Both of Chestnut Hill’s Episcopal Churches will mark the ancient Feast of All Souls with performances of acclaimed choral settings of the Roman Catholic Latin Mass for the Dead. All Souls falls on Nov. 2, the day after the Feast of All Saints, Nov. 1. Although the region’s leading “Anglican High Church” parish, St. Mark’s, Locust Street, Philadelphia, will mark the actual day with a performance of Gabriel Faure’s “Requiem Mass” within the liturgy, both St. Paul’s and St. Martin-in-the-Fields will celebrate it on Sunday, Nov. 4, at 5 p.m.
St. Paul’s Church will, indeed, perform the Faure setting within a liturgy of remembrance of those who have died during the past year. Those not familiar with hearing a concert-level setting of the principal parts of the Requiem Mass within the traditional Anglican liturgy of the Episcopal Church, and who are interested in doing so in the future, should note that it’s done every Sunday at St. Mark’s Church under the direction of Robert McCormick.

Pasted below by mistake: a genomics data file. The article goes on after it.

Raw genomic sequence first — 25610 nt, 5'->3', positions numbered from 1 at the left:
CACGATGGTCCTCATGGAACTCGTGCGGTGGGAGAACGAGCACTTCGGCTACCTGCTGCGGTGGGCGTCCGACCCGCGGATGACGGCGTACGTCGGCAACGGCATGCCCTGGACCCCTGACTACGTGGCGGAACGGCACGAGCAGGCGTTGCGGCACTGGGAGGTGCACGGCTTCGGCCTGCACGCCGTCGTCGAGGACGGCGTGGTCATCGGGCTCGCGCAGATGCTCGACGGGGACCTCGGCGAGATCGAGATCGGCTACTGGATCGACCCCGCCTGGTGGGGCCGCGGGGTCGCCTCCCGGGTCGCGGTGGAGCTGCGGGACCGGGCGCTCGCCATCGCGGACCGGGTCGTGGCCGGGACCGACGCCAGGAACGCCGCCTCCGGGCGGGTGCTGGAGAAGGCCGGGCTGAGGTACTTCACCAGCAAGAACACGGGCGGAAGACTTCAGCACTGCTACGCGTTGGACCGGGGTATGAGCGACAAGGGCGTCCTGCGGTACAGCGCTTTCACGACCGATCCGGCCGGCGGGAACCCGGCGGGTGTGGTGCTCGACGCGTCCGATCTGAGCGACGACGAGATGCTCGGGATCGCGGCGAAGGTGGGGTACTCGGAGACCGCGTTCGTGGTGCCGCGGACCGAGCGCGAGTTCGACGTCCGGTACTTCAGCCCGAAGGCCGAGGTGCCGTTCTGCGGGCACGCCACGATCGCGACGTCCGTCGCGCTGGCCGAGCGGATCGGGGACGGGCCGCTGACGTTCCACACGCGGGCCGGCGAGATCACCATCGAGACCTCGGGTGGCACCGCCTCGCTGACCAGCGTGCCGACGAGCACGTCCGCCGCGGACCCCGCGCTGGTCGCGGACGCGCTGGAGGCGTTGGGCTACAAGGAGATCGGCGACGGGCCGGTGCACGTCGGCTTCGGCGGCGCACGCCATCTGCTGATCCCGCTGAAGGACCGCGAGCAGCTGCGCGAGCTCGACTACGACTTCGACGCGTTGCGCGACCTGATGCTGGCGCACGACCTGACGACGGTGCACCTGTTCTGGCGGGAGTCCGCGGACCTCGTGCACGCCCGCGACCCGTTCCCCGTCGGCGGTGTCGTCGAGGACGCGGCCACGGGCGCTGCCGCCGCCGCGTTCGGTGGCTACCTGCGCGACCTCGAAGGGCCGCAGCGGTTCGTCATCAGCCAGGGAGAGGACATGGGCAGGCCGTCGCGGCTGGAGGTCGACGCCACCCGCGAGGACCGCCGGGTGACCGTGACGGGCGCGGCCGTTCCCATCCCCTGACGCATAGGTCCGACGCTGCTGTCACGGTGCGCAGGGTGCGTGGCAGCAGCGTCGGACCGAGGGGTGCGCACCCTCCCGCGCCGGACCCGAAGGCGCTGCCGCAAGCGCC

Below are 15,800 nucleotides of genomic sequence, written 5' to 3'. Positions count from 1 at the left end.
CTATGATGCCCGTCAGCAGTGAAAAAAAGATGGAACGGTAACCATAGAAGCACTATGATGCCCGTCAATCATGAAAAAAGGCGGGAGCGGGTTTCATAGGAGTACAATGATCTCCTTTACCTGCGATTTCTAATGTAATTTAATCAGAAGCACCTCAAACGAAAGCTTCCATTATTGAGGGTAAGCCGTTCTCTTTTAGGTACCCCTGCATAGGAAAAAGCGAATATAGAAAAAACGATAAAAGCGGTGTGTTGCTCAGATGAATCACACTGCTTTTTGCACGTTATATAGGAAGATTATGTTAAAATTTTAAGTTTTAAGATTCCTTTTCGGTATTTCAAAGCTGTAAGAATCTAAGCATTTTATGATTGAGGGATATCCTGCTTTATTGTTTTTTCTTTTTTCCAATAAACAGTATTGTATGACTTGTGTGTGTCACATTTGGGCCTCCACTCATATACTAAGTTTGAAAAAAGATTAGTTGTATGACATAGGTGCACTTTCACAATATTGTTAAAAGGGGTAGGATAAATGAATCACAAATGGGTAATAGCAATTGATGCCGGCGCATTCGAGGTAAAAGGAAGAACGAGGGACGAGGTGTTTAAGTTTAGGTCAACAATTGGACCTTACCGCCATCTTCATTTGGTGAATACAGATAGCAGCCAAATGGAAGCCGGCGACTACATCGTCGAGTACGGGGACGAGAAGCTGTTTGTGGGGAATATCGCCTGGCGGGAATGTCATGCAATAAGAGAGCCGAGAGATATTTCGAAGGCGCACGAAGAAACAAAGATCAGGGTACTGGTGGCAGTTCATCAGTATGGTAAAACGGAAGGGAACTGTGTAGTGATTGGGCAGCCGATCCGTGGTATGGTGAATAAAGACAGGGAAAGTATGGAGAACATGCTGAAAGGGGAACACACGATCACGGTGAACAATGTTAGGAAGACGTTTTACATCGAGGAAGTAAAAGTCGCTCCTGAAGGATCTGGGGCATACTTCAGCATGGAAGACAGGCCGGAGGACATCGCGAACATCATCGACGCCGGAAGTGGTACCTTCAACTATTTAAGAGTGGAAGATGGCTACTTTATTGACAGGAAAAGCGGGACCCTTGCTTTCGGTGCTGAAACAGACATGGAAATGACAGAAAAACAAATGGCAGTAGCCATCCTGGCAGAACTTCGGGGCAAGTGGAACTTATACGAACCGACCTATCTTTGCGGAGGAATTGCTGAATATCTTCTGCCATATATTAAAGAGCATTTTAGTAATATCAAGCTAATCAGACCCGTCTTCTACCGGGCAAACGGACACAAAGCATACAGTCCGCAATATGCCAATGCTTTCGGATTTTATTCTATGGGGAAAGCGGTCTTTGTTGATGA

Only recently, I attended the Choral High Mass at St. Mark’s and heard W.A. Mozart’s “Missa brevis in F-major,” KV 192, along with his “Ave verum corpus” and John Ireland’s “Greater love hath no man.” No professional cathedral choir, even in England itself, could have sung these works more beautifully.
Over at St. Martin-in-the-Fields, Mozart’s “Requiem Mass” will be the musical centerpiece but not the entire score we’re accustomed to hearing. The score was completed by Mozart’s student, Franz Xaver Sussmayr, following the composer’s untimely death in 1791. The most likely reason for the rush was to enable Mozart’s widow, Constanze, to collect the money from the original commission. But even though Sussmayr initially maintained that he was simply following Mozart’s intentions — he later asserted that the post-Mozart music was his own — musicians throughout the centuries have always found his work far beneath even Mozart’s least successful scores.
St. Martin’s music director, Erik Meyer, explained that the parish’s choir will only sing the “Requiem Mass” up until the “Domine Jesu Christe” movement and then complete the musical program with the “Laudate Dominum” and “Dixit Dominus” movements from Mozart’s “Solemn Vespers.”